64. 64. FOCUS ON THE TOOLS – SOCIAL     Social media is not the best channel for fundraising. It works like a handshake. It is great for socializing, educating and bringing new people into the fold. It is primarily used for building trust and relationships and establishing credibility and authority.
  65. 65. FOCUS ON THE TOOLS – SOCIAL      Extension of donor relations – research, stewardship, cultivation, connection. Public awareness Transparency and accountability “Why would anyone care”? We know why! But can we convey it?
  66. 66. FACEBOOK LADDER OF ENGAGEMENT From: @JuliaCSocial @FFMW #mm4snp
  67. 67. VIDEO IS KEY TO SOCIAL SUCCESS Think about stories that are shareable.  Don‘t say too many things!!! Simple is better.  1-2 minutes, lose viewers every 10-20 seconds  How will you visually tell your story?  Who will guide the narrative? 
  68. 68. MULTICHANNEL MARKETING – PUTTING IT ALL TOGETHER     Case Study – National Wildlife Federation Situation: Oil rig exploded in the Gulf. They used their website, social media and their blog to post resources and facts on the oil spill and it‘s direct impact on wildlife. Used all channels plus text-to-give to raise money for wildlife rescues. From:
  69. 69. MULTICHANNEL MARKETING – PUTTING IT ALL TOGETHER     Case Study – National Wildlife Federation Used video and Flickr to visually document the impact that the oil spill was having on wildlife. **Empowered NWF staff to get content (photos, stories).** Their audience was looking to them for this information and updates. From:
  70. 70. MULTICHANNEL MARKETING – PUTTING IT ALL TOGETHER      Case Study – Iraq & Afghanistan Veterans of America Build community online through multiple channels. Push Instagram photos to Facebook, tied it all together. Streamlined website. They make it clear how you can join them and help. From:
  71. 71. OTHER PROMOTION IDEAS Using ―influencers‖  Using Online Brand Ambassadors  Partnership with other organizations, companies, businesses – ―Brandscaping‖  Bloggers  Celebrities (local)  #npstory @JuliaCSocial @handsontechbos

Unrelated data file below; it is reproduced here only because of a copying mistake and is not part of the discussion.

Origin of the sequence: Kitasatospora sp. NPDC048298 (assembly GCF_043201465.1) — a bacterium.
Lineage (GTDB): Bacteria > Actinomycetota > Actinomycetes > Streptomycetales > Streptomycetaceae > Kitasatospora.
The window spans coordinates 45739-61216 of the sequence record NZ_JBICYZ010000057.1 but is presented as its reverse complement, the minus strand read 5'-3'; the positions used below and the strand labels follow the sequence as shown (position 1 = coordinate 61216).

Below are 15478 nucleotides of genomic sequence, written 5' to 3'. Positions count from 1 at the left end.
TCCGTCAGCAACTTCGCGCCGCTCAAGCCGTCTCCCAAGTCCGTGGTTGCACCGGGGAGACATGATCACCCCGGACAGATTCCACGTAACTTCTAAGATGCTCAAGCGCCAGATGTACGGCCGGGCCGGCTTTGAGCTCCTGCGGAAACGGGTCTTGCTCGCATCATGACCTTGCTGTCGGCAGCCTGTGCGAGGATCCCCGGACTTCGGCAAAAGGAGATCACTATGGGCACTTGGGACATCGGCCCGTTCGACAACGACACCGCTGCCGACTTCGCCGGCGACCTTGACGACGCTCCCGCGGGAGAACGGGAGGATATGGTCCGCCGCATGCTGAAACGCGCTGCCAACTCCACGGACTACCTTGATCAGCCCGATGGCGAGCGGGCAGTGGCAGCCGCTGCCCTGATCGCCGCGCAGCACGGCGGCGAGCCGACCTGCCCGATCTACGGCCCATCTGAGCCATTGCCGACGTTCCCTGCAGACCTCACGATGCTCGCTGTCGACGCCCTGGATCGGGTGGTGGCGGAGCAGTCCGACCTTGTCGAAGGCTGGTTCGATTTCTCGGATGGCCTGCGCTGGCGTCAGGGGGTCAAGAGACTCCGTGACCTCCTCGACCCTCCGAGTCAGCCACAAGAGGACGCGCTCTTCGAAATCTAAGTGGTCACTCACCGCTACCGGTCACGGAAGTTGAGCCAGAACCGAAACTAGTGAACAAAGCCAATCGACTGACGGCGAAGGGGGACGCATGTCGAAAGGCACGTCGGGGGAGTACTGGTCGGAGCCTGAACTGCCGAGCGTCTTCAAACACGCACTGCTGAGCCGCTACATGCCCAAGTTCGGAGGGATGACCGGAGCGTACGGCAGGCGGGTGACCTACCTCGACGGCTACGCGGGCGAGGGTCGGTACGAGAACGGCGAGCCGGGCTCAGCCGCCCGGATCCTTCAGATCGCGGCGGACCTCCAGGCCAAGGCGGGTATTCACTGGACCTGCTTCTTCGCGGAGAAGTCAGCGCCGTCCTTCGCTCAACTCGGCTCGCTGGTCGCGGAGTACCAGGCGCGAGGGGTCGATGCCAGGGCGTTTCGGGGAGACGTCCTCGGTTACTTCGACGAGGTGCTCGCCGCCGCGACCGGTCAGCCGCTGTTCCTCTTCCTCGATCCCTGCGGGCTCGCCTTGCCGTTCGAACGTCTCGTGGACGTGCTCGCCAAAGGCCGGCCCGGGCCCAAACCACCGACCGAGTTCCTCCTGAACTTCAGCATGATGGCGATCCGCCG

72. 72. “MY NONPROFIT IS TOO SMALL.”    There are many small nonprofits, even ones with only one staff member, who communicate very well with donors. Do not get hung up on the TOOLS or the shiny new object syndrome. Focus on a ―less is more‖ strategy.
  73. 73. “MY NONPROFIT CAN’T USE CLIENT STORIES OR PHOTOS.” You need to get creative. We are living in a visual world. Tell your success stories in interesting ways. Advice from Joanne Fritz at     Always get written permission from clients before publishing their stories.  Find creative ways to shield personal details and identities for clients who could be hurt or embarrassed if their identities or personal details were revealed.  Be transparent about what you are doing. Never try to hoodwink donors. They won‘t forgive if they find out.   Resource:
  74. 74. “MY NONPROFIT DOESN’T HAVE A SEXY CAUSE.”    There is an important reason that your nonprofit exists – right? Small and niche causes can sometimes have an advantage because their supporters are dedicated and vocal. Use these supporters as a focus group to find out what resonates with them.
  75. 75. Fear is counterproductive. Interacting with supporters is never a waste of time, no matter the channel. It’s not about you – it’s about those that you serve and the impact that you are having.
  76. 76. IN CONCLUSION… Always about the WHY – not the what you do or how you do it.  Be authentic.  Be credible.  Get over your fear.  Figure out ways to measure your success.  #npstory @JuliaCSocial @handsontechbos
  77. 77. Read this book!
  78. 78. And these two!
  79. 79. RESOURCES       The Starter Guide to Nonprofit Video Storytelling (free download): Nonprofit Storytelling for Crowdfunding & Online Fundraising: DoGooder Awards: TechSoup Digital Storytelling Challenge: SocialBrite: Nancy Schwartz – Getting Attention: #npstory @JuliaCSocial @handsontechbos
  80. 80. CONTACT ME! 978-578-1328 Twitter: @JuliaCSocial